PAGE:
I have a theory. I think we pancreatically challenged types are all taking part in a great conspiracy. I think diabetes is actually pretty easy to live with and we’re just pretending it’s a pain in a feeble attempt to gain attention and sympathy.
Following years of dedicated experimentation and meticulous observation I believe that I have this diabetes thing sussed. It’s simple. I need to make a few minor adjustments to my life and my control will be perfect. I just need to eradicate:
Variations in temperature
Any concept of having a life
Once those troublesome variables are eliminated and you spend all day, every day in the same climate controlled room, eating the same miniscule amounts of carbs and taking part in no activity lest it impact your control, the diabetes should be a dream. I shudder to think of all the money we’ve wasted searching for a cure, when the solution has been out there all along.
Of course, madness would probably not be far around the corner and quality of life may be somewhat compromised, but we all have to make sacrifices. While I remove my tongue from my cheek, are there any more miracle cures out there?
As I mentioned in an earlier post I went along to the Scottish Diabetes Action Plan Consultation organised by Diabetes UK yesterday evening and it was all quite interesting. The meeting was intended to give the Scottish Government feedback on what us pancreatically-challenged ruffians want out of our health service and so, in my view (for what it’s worth) it’s quite important.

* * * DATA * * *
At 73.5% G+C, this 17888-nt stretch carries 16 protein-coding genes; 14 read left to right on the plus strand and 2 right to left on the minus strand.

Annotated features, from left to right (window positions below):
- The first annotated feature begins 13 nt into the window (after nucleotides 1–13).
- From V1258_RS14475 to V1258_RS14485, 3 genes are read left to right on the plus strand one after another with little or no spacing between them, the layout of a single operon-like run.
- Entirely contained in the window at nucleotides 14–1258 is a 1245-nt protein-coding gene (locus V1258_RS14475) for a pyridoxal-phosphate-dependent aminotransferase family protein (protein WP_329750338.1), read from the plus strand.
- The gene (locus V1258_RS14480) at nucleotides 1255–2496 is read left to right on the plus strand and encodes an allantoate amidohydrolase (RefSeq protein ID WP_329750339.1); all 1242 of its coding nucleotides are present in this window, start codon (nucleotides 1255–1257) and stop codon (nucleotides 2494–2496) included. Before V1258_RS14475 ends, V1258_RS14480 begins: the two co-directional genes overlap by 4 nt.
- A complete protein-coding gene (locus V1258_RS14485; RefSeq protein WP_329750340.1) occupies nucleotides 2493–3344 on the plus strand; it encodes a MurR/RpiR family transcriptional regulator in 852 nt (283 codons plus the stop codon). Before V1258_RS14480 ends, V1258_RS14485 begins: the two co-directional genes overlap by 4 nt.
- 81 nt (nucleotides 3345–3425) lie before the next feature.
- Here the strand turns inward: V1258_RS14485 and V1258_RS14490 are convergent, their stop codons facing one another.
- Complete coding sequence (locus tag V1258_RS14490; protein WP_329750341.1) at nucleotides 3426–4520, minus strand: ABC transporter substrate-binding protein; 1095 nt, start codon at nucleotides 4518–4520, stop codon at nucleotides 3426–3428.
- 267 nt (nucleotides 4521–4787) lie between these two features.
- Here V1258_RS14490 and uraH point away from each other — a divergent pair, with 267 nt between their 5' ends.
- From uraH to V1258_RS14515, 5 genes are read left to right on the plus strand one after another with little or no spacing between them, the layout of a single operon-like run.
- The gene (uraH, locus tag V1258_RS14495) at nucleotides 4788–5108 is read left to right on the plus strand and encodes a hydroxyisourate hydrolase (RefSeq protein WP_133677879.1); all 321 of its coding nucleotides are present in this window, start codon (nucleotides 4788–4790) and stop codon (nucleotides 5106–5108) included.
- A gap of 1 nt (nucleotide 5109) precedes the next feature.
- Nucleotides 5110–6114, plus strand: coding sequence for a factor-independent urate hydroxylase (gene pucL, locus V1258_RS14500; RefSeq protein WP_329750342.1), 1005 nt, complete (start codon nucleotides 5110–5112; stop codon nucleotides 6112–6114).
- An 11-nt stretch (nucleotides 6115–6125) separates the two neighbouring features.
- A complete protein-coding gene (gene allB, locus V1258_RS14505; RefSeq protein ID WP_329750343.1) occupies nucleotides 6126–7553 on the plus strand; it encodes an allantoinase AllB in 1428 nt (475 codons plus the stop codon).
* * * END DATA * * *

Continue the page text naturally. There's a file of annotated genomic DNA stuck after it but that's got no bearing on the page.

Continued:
The first thing that struck me was the light buffet that was kindly laid on for us. Being a meeting exclusively made up of diabetics it, of course, consisted of ultra high-carb pasta and potato-salad. To rub in this paradoxical smorgasbord all the more, I noticed there were some Diabetes UK “Watch what you Eat” leaflets dotted about, advocating a low GI diet. My sides almost split with the irony of it all, but the soup was nice.
The second thing that struck me was that, not for the first time, I was the one token person-who-wasn’t-retired in attendance. Sorry to point it out – if any of the attendees are reading this – but I have to say I did bring the average age crashing down somewhat. But even saying that, at a positively ancient 32, I’m still not exactly representative of the “juvenile” diabetes community.
I’m pretty sure the east of Scotland has diabetics under the age of thirty and I’m also pretty sure that the lack of young people this is not wildly unusual at these things. So why is this?
To be honest I’ve no idea. Having a say is vitally important in any aspect of life – for example, I think that people who can’t be bothered to vote in elections are contemptible idiots who have no right to complain about any service they receive from government or indeed any action that government takes in their name. It’s the same with healthcare – you have no right to bitch about poor healthcare or lack of NHS funding for pumps or new technologies if you don’t take part in feeding into consultations like these.
After doing all this, you still might not get what you want but, by God, you then have every right to make a nuisance of yourself and bitch, bitch, bitch. And, tell you what, I love bitching!